As per a new report, two big tech companies Microsoft and Intel are joining hands to set some standards for foldable laptops. Yes, the new breed of personal computers that don’t exist in our hands yet.
Microsoft has already teamed up with Intel to set rules for dual-screen laptops. These are somewhat weird-looking devices that feature a second screen above the keyboard. Many people are yet to figure out what are their exact use cases, although, a second screen can be a great help for video creators and gamers.
For example, Intel itself showed off its prototype Honeycomb Glacier that’s fitted with two hinges. Also, Microsoft is working on a foldable Surface device that has been rumored for like 100 years.
Regarding rules for foldable PCs, not much can be said at this point in time. Maybe, Microsoft and Intel might want to recommend specs for the processor (x86 or ARM), always-on connectivity, minimum battery life, support for a stylus, etc.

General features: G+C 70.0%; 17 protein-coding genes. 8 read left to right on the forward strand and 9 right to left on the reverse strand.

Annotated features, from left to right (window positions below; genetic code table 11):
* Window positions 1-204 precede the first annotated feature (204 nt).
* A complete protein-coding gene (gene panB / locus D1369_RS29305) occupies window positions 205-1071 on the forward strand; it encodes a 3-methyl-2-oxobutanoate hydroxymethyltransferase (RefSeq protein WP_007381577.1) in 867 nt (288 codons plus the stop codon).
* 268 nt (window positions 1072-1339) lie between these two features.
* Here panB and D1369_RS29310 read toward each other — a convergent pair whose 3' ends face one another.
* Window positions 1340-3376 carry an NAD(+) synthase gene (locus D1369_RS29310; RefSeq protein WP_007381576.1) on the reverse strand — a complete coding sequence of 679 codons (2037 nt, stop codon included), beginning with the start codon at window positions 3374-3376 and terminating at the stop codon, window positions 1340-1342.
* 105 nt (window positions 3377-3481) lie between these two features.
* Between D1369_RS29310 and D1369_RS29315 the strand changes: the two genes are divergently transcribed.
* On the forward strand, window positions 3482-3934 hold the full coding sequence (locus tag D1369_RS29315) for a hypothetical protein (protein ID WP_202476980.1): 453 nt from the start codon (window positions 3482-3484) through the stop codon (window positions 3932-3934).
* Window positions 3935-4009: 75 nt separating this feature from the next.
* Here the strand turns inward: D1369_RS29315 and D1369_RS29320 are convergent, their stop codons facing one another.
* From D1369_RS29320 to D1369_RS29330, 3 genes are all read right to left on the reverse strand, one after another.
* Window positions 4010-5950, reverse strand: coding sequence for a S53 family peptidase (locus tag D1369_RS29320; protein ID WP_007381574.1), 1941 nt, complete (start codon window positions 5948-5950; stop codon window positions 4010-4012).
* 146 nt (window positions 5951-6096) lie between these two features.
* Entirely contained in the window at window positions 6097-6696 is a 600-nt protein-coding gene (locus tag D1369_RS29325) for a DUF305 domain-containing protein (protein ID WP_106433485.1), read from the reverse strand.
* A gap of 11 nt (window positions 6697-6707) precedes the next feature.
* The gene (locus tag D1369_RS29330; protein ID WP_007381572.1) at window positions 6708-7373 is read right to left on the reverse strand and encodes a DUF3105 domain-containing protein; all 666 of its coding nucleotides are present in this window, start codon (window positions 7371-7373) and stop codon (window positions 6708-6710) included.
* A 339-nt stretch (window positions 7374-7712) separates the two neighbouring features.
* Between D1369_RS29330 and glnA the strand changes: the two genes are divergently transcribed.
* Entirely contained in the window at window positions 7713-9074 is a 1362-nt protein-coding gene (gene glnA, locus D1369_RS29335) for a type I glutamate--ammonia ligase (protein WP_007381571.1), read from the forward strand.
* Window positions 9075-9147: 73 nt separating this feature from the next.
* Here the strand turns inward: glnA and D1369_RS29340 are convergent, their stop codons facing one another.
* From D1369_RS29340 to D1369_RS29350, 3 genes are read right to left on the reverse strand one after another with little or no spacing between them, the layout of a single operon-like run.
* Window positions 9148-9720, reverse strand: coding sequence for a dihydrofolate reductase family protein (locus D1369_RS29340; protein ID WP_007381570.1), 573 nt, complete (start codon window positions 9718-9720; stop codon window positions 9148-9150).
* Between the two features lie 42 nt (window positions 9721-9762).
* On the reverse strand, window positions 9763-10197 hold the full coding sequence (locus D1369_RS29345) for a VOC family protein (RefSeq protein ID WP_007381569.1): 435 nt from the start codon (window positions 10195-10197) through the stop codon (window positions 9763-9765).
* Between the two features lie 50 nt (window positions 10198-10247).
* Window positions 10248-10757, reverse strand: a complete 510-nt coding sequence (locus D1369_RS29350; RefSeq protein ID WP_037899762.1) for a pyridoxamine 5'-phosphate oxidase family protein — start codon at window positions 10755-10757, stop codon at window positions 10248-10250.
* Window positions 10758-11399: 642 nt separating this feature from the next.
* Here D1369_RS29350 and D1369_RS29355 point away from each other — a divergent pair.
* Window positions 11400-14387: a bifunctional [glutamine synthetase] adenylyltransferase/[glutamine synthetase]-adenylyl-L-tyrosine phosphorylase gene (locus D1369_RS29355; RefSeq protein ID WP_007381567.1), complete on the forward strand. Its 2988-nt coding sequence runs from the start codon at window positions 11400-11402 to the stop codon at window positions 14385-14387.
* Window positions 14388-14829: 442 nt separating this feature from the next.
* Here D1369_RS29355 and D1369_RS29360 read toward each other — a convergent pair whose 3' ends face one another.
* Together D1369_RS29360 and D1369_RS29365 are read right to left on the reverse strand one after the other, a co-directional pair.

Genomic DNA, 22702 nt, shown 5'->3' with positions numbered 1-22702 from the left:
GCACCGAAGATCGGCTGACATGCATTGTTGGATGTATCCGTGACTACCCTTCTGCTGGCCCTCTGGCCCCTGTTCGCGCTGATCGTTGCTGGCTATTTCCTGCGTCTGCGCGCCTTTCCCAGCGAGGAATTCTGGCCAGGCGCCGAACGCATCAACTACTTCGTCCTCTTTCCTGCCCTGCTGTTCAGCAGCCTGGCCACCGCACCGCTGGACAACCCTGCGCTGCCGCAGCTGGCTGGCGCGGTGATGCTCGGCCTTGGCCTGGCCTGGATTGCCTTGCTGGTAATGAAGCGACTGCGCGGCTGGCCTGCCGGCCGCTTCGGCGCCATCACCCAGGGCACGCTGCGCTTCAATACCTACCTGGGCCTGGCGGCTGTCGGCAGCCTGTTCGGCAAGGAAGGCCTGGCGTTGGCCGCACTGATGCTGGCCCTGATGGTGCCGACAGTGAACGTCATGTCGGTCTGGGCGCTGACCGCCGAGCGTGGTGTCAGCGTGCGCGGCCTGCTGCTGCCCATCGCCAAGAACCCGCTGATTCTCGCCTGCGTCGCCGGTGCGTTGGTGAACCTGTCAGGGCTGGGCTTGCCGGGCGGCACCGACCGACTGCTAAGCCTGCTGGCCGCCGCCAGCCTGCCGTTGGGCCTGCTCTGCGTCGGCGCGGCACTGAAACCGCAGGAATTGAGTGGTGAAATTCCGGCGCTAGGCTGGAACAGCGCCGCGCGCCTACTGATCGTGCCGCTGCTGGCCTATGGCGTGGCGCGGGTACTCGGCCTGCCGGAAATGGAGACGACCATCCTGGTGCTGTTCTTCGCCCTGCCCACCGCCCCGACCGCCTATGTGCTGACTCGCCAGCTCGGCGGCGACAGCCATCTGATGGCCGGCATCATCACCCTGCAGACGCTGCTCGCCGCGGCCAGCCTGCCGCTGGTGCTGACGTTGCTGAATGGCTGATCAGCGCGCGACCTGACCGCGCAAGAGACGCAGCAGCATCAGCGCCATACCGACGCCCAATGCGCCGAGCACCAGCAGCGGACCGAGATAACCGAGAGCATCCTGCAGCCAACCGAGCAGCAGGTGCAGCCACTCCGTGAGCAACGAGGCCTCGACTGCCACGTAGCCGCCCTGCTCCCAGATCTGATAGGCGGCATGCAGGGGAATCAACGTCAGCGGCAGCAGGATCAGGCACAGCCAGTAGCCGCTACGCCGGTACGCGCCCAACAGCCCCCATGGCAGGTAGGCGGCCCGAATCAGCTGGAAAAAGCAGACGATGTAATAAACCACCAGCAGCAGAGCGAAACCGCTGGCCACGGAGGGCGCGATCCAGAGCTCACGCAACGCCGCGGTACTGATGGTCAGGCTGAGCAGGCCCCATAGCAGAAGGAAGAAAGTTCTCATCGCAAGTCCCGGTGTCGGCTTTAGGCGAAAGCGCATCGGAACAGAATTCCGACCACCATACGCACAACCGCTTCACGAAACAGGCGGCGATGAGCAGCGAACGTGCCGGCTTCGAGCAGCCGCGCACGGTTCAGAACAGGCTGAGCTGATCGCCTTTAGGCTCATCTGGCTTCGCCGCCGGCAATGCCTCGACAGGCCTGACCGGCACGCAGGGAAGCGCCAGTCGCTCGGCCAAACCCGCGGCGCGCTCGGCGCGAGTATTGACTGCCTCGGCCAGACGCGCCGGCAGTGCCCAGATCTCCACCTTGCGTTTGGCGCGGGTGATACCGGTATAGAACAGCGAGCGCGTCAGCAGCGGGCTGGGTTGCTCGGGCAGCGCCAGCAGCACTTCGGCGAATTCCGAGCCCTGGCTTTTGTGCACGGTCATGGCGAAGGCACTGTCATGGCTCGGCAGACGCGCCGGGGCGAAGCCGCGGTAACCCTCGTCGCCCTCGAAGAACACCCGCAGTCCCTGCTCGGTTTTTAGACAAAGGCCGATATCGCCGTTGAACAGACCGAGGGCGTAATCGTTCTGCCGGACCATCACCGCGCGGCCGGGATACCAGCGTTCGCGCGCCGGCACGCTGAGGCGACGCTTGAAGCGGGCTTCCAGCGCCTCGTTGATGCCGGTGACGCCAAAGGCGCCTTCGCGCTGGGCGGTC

Are there any foldable laptops?
The most realistic idea of a working foldable laptop that we can get is from Lenovo’s prototype revealed earlier this year. It has a 13-inch 2K OLED display and it folds like a book, creating a crease along the middle of the display.
With the keyboard getting out of the picture, the user interface becomes one of the most important aspects of foldable laptops. Whether the software on a foldable PC should look and work like a giant foldable phone or a touch screen Windows tablet.
Anyway, it appears that bringing a set of rules for a device platform that hasn’t matured is a move made too soon. In fact, to the best of my knowledge, we don’t have any foldable laptop that people can buy and use right now. Even the dual-screen options available right now are beyond what many pockets can afford.
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